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At some point during the school years, parents begin to consider the possibility of having children care for themselves before or after school rather than being cared for by others. Self-care can be a rewarding experience for children who are ready for it. It can help them develop independence and responsibility and can give them confidence in their own abilities. However, if the child is not ready, self-care can be frightening and potentially dangerous situation.

How Can You Tell If Your Child Is Ready?

Unfortunately there is not magic age at which children develop the maturity and good sense needed to stay alone. However, there are some signs that show your child may be ready. First, your child should indicate a desire and willingness to stay alone. Children who are easily frightened or who express an unwillingness to stay alone are probably not ready for this responsibility. In addition, your child should be showing signs of accepting responsibility and being aware of the needs of others and should be able to consider alternatives and make decisions independently. Children who are able to get ready for school on time, solve problems on their own, complete homework and household chores with a minimum of supervision, remember to tell you where they are going and when they will be back are demonstrating some of the skills they need to care for themselves. For many children these abilities being to appear between 10-12 years. Finally, your child should be able to talk easily with you about interests and concerns. Good parent-child communication is needed to ensure that any fears or problems that arise because of staying alone can be quickly discussed and dealt with.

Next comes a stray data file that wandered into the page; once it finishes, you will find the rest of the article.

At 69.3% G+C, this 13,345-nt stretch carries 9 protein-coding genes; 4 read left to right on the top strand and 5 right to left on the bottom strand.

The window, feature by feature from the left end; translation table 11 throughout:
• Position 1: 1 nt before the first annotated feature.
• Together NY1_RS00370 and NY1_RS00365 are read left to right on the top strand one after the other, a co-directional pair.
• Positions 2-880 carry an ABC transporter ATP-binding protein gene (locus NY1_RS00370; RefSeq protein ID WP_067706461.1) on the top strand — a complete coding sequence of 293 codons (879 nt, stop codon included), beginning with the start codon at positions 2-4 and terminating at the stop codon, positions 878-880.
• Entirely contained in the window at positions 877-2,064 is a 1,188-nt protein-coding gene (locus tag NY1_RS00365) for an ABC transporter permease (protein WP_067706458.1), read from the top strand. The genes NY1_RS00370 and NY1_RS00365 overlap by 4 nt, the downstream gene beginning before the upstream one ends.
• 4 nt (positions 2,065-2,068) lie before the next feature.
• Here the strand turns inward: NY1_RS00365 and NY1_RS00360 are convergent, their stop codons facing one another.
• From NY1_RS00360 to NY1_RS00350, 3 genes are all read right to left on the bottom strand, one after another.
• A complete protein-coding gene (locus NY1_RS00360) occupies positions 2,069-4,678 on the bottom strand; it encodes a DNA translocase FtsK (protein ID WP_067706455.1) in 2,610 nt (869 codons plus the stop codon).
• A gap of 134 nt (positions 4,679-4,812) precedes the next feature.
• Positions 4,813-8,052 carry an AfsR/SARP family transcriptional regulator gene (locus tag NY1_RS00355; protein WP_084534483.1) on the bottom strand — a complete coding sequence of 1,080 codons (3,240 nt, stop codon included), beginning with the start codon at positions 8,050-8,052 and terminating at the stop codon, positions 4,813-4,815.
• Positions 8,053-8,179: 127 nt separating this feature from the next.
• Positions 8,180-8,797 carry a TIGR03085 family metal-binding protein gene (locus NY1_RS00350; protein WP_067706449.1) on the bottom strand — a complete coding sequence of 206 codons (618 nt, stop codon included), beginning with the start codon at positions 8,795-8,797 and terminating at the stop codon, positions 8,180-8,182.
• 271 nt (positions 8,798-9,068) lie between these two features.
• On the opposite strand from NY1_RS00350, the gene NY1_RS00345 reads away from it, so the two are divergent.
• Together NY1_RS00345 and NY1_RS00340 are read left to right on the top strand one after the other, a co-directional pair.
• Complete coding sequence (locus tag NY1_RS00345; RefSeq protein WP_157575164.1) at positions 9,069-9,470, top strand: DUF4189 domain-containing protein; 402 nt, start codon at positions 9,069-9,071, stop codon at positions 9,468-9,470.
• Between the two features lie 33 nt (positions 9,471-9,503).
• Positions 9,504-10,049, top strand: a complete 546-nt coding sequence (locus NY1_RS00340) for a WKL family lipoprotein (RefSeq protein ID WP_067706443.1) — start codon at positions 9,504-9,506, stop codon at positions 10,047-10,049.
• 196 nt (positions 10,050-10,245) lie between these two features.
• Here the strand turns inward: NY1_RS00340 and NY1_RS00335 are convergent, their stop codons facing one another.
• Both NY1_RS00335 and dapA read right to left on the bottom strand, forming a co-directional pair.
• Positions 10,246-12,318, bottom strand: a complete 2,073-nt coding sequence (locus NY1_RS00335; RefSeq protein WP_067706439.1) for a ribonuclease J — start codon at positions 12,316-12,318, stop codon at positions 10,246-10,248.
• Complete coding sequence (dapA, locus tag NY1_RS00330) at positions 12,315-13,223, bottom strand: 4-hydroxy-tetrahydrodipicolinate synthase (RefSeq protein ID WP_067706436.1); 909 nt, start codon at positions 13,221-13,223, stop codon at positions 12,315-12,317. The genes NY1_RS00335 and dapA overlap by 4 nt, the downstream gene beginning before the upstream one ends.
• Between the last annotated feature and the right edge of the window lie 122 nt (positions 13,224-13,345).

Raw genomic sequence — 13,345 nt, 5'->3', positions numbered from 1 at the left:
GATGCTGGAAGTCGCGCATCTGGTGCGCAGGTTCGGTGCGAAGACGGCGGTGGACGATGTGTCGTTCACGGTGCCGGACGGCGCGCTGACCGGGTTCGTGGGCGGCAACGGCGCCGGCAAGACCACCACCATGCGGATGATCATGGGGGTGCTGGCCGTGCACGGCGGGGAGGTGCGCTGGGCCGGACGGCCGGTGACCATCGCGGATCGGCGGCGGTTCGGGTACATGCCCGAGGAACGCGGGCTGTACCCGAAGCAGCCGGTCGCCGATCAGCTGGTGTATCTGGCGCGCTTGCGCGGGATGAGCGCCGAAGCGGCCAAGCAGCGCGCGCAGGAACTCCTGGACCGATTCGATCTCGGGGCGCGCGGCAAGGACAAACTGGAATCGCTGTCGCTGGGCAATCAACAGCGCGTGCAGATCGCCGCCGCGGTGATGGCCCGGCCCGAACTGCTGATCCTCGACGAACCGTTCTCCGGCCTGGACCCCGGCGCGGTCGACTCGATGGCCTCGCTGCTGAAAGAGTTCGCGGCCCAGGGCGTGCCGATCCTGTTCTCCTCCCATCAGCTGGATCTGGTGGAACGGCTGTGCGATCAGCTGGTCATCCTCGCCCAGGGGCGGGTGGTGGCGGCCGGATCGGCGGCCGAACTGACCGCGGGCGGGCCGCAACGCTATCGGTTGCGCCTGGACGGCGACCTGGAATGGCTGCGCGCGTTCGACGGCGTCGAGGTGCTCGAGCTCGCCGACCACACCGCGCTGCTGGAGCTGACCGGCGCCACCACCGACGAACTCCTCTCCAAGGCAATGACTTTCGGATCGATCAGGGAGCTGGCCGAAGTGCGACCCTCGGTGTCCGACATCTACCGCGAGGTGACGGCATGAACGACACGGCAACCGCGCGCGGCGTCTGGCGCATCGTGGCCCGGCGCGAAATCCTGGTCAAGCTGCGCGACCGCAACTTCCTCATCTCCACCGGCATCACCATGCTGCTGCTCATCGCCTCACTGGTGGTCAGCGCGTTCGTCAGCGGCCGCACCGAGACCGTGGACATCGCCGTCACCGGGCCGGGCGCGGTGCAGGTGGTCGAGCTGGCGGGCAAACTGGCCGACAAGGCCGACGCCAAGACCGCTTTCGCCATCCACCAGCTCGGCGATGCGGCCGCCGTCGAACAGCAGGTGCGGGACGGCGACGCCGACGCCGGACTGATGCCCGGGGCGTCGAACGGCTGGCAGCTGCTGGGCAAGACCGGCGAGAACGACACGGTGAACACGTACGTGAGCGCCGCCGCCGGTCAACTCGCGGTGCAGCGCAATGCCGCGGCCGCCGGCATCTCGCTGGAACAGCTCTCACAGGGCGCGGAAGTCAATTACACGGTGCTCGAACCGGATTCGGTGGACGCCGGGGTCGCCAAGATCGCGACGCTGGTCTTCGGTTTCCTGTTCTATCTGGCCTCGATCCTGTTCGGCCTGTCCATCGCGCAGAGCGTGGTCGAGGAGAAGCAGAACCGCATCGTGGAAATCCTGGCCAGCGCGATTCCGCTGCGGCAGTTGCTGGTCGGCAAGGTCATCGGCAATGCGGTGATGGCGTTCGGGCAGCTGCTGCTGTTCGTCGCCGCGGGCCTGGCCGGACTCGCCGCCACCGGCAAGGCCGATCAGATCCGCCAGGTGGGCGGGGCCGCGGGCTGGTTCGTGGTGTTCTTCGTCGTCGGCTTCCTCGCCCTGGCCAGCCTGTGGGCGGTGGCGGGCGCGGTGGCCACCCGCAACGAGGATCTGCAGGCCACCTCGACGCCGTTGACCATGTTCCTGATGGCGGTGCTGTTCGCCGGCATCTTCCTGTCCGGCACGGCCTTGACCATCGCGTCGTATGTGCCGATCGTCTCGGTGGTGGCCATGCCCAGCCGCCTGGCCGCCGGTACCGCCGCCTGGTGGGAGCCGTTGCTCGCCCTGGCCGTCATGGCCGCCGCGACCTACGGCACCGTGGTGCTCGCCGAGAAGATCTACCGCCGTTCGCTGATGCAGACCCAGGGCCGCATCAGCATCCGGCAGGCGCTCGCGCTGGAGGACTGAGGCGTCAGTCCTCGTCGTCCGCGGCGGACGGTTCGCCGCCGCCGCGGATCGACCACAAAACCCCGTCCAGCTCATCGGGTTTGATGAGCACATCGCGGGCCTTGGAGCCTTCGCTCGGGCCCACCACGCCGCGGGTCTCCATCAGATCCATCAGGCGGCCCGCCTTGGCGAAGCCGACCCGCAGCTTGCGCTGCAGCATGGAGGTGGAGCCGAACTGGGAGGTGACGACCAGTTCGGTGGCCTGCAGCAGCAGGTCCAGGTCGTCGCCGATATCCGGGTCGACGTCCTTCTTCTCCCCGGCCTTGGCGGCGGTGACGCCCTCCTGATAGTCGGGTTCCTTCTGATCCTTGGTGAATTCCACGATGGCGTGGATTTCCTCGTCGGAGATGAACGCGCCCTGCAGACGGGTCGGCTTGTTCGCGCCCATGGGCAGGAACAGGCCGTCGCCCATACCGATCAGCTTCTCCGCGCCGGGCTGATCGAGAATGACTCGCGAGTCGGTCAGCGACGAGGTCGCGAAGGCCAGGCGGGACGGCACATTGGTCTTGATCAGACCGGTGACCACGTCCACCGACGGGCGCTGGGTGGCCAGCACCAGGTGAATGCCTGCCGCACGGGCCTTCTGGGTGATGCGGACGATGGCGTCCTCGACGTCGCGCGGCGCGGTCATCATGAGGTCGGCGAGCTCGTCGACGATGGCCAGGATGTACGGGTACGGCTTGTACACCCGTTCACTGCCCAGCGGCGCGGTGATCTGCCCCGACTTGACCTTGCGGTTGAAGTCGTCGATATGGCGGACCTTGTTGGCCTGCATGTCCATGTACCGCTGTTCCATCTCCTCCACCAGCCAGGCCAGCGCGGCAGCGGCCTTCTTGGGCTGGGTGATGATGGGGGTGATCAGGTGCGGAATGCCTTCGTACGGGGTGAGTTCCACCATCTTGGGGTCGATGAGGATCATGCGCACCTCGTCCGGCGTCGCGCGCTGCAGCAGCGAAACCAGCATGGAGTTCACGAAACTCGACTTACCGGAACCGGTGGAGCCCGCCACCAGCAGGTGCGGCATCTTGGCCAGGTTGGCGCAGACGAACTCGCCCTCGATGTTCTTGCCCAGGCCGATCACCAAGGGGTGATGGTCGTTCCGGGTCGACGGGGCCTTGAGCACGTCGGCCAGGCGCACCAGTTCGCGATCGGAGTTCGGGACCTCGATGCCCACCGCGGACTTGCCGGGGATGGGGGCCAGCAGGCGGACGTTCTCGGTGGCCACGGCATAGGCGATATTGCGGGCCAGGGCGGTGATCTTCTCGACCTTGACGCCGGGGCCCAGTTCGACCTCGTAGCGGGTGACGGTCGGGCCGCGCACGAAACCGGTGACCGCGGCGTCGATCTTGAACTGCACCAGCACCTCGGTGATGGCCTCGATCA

If you child is showing such signs, you may want to consider self-care. However, several other factors must also enter into your decision.

These are:
  • The neighborhood in which you live
  • The availability of adults nearby
  • How long your child will be alone.

If your neighborhood is unsafe, if there are not adults nearby to call in case of emergency, or if your child must remain alone for a very long time, it is best to continue to use some form of child care even in your child seems ready to stay alone.

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Preparing Your Child To Stay Alone

If you and your child agree that self-care is appropriate, the next step is providing your child with the knowledge and training needed for this new responsibility.

Children who stay alone need to know how to react in situations such as:
  • Being locked out
  • Being afraid
  • Being bored
  • Being lonely
  • Arguments with brothers and sisters
House rules about:
  • Leaving the house
  • Having friends in
  • Cooking and use of kitchen equipment
  • Appropriate snacks and meals
  • Talking with friends on the phone
  • Duties to be completed while home alone
Children who stay alone need to have good telephone skills:
  • A list of emergency numbers
  • Knowledge of what to say in an emergency situation
  • How to respond if someone calls
  • Understanding of appropriate and inappropriate reasons for calling parents or other adults for help
Good personal safety skills:
  • How to answer the door when alone
  • How to lock and unlock doors and windows
  • What to do if approached by a stranger on the way home
  • What to do if they think someone is in the house when they get home
  • What to do if someone touches them inappropriately